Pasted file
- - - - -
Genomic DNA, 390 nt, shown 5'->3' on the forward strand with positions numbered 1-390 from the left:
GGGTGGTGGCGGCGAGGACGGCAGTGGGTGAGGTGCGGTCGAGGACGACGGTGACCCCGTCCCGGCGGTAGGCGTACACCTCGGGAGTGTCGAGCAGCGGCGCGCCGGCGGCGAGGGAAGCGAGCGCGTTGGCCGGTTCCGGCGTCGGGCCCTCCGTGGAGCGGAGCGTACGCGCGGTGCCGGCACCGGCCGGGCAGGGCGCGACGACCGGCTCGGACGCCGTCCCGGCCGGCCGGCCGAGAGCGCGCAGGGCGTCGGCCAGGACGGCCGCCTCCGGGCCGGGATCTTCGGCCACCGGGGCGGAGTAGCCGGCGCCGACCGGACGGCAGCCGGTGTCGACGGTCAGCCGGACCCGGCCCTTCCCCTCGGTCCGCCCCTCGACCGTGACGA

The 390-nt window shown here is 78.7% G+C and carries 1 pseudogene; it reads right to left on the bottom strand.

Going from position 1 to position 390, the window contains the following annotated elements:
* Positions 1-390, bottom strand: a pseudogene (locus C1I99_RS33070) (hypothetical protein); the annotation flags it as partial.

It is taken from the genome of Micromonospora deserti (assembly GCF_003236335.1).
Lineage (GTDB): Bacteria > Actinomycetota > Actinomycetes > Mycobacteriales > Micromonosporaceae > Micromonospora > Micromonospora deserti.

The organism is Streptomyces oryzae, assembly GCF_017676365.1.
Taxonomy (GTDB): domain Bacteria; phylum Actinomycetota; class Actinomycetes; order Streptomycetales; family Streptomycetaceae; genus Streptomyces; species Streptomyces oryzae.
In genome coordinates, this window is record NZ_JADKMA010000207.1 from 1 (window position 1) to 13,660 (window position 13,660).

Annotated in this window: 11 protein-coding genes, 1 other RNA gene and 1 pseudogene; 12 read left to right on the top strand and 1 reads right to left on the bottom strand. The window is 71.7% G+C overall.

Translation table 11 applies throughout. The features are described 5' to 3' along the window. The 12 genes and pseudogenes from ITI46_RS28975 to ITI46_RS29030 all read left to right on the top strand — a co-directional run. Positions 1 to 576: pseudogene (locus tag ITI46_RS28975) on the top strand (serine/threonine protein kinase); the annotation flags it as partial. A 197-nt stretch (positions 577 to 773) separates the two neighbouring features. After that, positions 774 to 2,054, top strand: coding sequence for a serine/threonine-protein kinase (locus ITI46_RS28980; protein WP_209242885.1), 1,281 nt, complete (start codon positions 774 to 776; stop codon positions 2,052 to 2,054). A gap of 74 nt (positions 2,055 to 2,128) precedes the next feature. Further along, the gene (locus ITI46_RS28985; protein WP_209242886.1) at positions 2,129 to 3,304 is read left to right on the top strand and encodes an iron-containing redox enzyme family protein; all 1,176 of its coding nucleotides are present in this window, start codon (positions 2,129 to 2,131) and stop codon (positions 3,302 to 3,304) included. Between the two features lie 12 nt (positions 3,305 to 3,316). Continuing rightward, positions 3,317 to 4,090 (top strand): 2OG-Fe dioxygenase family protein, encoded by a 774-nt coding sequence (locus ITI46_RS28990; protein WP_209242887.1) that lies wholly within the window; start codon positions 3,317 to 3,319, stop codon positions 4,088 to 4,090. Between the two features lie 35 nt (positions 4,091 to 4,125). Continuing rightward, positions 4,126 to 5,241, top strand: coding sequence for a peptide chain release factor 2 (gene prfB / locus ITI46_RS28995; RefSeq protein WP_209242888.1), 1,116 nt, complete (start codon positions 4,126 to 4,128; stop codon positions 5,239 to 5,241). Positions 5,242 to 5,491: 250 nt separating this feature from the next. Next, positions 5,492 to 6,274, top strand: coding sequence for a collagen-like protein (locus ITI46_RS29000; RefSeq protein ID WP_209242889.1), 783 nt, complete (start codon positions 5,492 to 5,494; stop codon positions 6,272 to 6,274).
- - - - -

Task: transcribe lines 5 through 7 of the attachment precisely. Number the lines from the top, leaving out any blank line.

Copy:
* Positions 1-390, bottom strand: a pseudogene (locus C1I99_RS33070) (hypothetical protein); the annotation flags it as partial.

It is taken from the genome of Micromonospora deserti (assembly GCF_003236335.1).
Lineage (GTDB): Bacteria > Actinomycetota > Actinomycetes > Mycobacteriales > Micromonosporaceae > Micromonospora > Micromonospora deserti.